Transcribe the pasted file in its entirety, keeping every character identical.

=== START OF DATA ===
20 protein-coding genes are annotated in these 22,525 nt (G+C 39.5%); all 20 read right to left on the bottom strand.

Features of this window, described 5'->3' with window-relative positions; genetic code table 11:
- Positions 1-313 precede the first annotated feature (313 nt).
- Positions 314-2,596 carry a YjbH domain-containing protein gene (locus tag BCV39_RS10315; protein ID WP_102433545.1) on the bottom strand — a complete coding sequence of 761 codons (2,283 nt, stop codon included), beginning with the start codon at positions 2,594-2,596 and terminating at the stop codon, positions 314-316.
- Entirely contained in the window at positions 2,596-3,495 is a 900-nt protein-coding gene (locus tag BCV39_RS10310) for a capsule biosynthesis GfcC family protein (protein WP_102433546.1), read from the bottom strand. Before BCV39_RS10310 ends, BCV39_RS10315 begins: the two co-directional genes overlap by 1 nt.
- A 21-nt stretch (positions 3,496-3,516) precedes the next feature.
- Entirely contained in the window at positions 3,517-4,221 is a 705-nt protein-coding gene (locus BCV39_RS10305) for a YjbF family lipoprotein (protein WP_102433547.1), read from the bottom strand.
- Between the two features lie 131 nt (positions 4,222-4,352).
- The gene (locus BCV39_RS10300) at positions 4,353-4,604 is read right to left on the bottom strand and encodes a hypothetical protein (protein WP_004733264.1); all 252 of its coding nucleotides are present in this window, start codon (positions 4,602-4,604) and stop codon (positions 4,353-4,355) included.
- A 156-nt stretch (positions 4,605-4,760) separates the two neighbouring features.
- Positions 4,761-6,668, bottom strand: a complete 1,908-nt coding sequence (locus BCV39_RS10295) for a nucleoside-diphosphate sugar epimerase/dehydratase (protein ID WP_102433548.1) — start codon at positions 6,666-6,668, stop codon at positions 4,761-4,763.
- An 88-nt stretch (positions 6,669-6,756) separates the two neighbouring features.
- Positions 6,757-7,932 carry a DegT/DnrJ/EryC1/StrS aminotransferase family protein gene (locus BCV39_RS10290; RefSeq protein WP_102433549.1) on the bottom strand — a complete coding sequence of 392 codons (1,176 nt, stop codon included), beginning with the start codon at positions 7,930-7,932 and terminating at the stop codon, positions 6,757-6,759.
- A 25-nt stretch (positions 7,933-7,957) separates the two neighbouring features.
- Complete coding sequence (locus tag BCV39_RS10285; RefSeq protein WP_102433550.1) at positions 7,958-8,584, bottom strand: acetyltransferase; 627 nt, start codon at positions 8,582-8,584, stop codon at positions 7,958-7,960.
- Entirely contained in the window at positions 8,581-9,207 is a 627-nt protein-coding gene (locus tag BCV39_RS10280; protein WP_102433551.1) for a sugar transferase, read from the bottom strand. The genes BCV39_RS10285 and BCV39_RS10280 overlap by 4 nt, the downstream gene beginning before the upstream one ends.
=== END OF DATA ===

20 protein-coding genes are annotated in these 22,525 nt (G+C 39.5%); all 20 read right to left on the bottom strand.

Features of this window, described 5'->3' with window-relative positions; genetic code table 11:
- Positions 1-313 precede the first annotated feature (313 nt).
- Positions 314-2,596 carry a YjbH domain-containing protein gene (locus tag BCV39_RS10315; protein ID WP_102433545.1) on the bottom strand — a complete coding sequence of 761 codons (2,283 nt, stop codon included), beginning with the start codon at positions 2,594-2,596 and terminating at the stop codon, positions 314-316.
- Entirely contained in the window at positions 2,596-3,495 is a 900-nt protein-coding gene (locus tag BCV39_RS10310) for a capsule biosynthesis GfcC family protein (protein WP_102433546.1), read from the bottom strand. Before BCV39_RS10310 ends, BCV39_RS10315 begins: the two co-directional genes overlap by 1 nt.
- A 21-nt stretch (positions 3,496-3,516) precedes the next feature.
- Entirely contained in the window at positions 3,517-4,221 is a 705-nt protein-coding gene (locus BCV39_RS10305) for a YjbF family lipoprotein (protein WP_102433547.1), read from the bottom strand.
- Between the two features lie 131 nt (positions 4,222-4,352).
- The gene (locus BCV39_RS10300) at positions 4,353-4,604 is read right to left on the bottom strand and encodes a hypothetical protein (protein WP_004733264.1); all 252 of its coding nucleotides are present in this window, start codon (positions 4,602-4,604) and stop codon (positions 4,353-4,355) included.
- A 156-nt stretch (positions 4,605-4,760) separates the two neighbouring features.
- Positions 4,761-6,668, bottom strand: a complete 1,908-nt coding sequence (locus BCV39_RS10295) for a nucleoside-diphosphate sugar epimerase/dehydratase (protein ID WP_102433548.1) — start codon at positions 6,666-6,668, stop codon at positions 4,761-4,763.
- An 88-nt stretch (positions 6,669-6,756) separates the two neighbouring features.
- Positions 6,757-7,932 carry a DegT/DnrJ/EryC1/StrS aminotransferase family protein gene (locus BCV39_RS10290; RefSeq protein WP_102433549.1) on the bottom strand — a complete coding sequence of 392 codons (1,176 nt, stop codon included), beginning with the start codon at positions 7,930-7,932 and terminating at the stop codon, positions 6,757-6,759.
- A 25-nt stretch (positions 7,933-7,957) separates the two neighbouring features.
- Complete coding sequence (locus tag BCV39_RS10285; RefSeq protein WP_102433550.1) at positions 7,958-8,584, bottom strand: acetyltransferase; 627 nt, start codon at positions 8,582-8,584, stop codon at positions 7,958-7,960.
- Entirely contained in the window at positions 8,581-9,207 is a 627-nt protein-coding gene (locus tag BCV39_RS10280; protein WP_102433551.1) for a sugar transferase, read from the bottom strand. The genes BCV39_RS10285 and BCV39_RS10280 overlap by 4 nt, the downstream gene beginning before the upstream one ends.